DELORES MOSELEY, from the Hill District, said, ”It took a long time coming and I hope we can keep it ‘cause God knows we need this. I’m tired of getting jitneys and getting rides to way out where.” EUGENE McCARTHY, from the Hill, said, “If there was one thing I would say is that they did a good job in here, I love it and I hope it stays.” SHAFFE SCOTT, from the Hill, said, “It’s good and I think it real convenient for us and we don’t have to go to the South Side or any other side of town. It’s well needed and it’s been a long time since we needed it and I’m happy it’s here finally. If this wasn’t here I would be going to the Bottom Dollar in the North Hills and I love it, but now I’m going to love SHOP ‘n SAVE.” ANGELA BURKS, from the Hill, said, “It’s very enlightening and I enjoy working with people. I would be going to the South Side to go shopping.”
Tag: Hill District
AT LAST—Linda Imani Barett celebrates finally being able to buy groceries in her neighborhood. (Photo by J.L. Martello) by Christian MorrowCourier Staff WriterApparently, waiting 30 years and one day for a new grocery store is too long for some Hill District residents. The day before its scheduled opening, Heldman Plaza SHOP ‘n SAVE operator Jeff Ross went to check on the store and found “shoppers” roaming the aisles.
In life and on stage with his Gibson Super 400 guitar, Jimmy Ponder was a force of nature because he blew people away. From the Hill District, to Manhattan, to Atlanta and beyond, he epitomized the Pittsburgh jazz guitar legacy. He died Sept. 16 after battling cancer for more than a year. He was 67.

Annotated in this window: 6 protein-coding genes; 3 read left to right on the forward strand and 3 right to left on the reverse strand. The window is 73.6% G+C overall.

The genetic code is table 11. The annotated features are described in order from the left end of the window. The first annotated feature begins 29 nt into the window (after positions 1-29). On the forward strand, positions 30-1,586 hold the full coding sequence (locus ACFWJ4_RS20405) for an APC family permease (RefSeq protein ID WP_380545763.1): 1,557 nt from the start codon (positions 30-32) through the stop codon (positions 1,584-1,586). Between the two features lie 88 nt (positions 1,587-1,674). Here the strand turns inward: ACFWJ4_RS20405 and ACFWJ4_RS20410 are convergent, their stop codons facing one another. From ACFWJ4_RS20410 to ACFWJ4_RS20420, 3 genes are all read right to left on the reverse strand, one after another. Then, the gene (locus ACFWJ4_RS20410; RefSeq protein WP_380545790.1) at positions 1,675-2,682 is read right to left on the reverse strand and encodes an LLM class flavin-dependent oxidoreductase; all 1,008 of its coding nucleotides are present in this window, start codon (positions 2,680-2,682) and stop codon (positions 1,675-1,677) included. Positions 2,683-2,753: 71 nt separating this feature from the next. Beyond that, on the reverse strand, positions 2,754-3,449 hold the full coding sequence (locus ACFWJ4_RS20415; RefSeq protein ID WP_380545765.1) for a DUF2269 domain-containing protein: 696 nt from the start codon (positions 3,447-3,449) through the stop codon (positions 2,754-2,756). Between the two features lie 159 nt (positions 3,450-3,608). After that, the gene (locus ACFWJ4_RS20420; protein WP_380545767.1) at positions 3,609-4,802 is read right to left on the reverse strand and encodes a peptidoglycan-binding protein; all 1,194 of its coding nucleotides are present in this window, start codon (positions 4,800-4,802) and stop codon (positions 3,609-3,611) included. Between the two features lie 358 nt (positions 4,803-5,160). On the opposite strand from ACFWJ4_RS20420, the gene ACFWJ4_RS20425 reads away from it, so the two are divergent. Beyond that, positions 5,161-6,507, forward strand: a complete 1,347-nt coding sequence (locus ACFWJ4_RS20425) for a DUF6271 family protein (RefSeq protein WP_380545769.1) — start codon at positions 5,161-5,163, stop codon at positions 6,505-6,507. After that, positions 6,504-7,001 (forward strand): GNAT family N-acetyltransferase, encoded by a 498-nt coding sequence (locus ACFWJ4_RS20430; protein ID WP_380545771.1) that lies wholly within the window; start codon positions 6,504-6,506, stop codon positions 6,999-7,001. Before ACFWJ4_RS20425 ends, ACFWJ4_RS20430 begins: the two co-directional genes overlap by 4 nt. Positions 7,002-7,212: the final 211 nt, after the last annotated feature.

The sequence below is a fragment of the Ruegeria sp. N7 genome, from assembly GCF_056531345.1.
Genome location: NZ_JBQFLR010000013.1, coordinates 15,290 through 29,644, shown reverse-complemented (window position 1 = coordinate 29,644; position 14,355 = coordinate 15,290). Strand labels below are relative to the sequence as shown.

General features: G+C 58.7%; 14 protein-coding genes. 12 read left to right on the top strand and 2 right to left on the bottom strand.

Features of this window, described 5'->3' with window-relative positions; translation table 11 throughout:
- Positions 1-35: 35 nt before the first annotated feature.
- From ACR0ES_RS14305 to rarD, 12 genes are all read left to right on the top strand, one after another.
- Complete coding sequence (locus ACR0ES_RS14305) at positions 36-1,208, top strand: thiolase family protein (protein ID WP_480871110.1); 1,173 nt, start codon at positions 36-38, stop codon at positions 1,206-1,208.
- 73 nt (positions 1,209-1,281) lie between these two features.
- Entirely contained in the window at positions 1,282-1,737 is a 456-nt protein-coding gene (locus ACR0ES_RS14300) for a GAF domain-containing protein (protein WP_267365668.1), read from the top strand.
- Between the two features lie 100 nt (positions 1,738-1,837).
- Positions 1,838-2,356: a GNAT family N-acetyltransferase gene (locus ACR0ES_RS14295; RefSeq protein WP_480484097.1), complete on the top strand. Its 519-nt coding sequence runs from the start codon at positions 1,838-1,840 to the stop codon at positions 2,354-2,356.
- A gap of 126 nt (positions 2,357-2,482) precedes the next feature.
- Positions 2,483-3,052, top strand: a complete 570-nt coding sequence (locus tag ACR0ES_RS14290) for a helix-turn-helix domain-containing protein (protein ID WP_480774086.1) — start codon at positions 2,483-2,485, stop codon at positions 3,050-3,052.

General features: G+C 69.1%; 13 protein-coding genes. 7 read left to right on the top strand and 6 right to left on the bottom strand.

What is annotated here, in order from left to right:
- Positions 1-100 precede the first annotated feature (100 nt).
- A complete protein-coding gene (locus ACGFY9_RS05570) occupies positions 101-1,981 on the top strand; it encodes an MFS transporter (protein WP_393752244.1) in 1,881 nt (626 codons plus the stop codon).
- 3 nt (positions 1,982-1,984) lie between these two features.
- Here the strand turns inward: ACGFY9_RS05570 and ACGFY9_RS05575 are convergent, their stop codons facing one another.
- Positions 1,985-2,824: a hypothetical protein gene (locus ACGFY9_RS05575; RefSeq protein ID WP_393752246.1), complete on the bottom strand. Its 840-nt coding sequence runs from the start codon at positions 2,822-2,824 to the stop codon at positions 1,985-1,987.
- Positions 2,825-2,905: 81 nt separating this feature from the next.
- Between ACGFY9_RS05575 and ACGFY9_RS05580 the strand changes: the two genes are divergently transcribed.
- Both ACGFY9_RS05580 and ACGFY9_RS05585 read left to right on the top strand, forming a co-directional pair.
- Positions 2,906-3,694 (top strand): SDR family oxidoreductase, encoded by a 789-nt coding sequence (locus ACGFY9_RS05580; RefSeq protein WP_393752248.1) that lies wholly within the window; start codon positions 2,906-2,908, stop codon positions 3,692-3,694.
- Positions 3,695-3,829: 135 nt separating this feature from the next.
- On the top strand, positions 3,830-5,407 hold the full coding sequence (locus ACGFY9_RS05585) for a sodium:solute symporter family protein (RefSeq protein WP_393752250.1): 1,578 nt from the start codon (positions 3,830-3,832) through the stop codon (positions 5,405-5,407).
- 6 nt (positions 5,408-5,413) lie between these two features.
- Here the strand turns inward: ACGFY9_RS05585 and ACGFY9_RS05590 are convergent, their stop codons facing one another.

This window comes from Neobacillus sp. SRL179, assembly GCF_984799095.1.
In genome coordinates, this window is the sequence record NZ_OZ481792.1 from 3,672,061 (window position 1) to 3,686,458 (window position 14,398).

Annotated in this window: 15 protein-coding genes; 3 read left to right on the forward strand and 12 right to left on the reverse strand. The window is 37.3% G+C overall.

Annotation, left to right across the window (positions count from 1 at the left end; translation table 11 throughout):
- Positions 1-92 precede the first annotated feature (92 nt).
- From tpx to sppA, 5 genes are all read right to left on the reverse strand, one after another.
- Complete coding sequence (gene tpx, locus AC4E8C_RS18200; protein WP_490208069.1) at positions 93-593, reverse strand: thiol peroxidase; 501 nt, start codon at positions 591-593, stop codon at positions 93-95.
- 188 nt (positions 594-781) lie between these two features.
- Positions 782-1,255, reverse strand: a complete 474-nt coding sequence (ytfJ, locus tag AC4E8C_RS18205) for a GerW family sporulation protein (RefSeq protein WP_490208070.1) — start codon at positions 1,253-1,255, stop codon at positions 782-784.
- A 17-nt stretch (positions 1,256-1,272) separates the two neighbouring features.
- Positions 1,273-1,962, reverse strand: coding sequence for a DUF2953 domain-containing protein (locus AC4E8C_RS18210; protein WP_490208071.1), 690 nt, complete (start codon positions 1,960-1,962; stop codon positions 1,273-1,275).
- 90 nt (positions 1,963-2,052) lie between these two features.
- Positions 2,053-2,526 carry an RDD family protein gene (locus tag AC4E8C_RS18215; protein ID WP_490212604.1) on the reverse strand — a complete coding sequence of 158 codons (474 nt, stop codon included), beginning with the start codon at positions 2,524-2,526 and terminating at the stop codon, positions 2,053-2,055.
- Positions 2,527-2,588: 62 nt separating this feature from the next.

LOUIS ‘HOP’ KENDRICK I went to Strong’s Cleaners on Frankstown Avenue to pick up my clothes and a conversation took place about the renovation of Homewood and I responded by stating it would be long range. Eric Strong the owner replied, “If it’s long range then those of us who are in business currently will be gone.”
C. MATTHEW HAWKINS It feels like Deja Vu: B-PEP is calling for a moratorium on the demolition of housing in low-income neighborhoods and Bill Peduto, the likely next mayor of the City of Pittsburgh, wants the city to have more arrows in its quiver, for urban development, than simply demolishing abandoned properties. Actually this question of whether to re-hab or demolish housing has been a point of controversy for at least 30 years.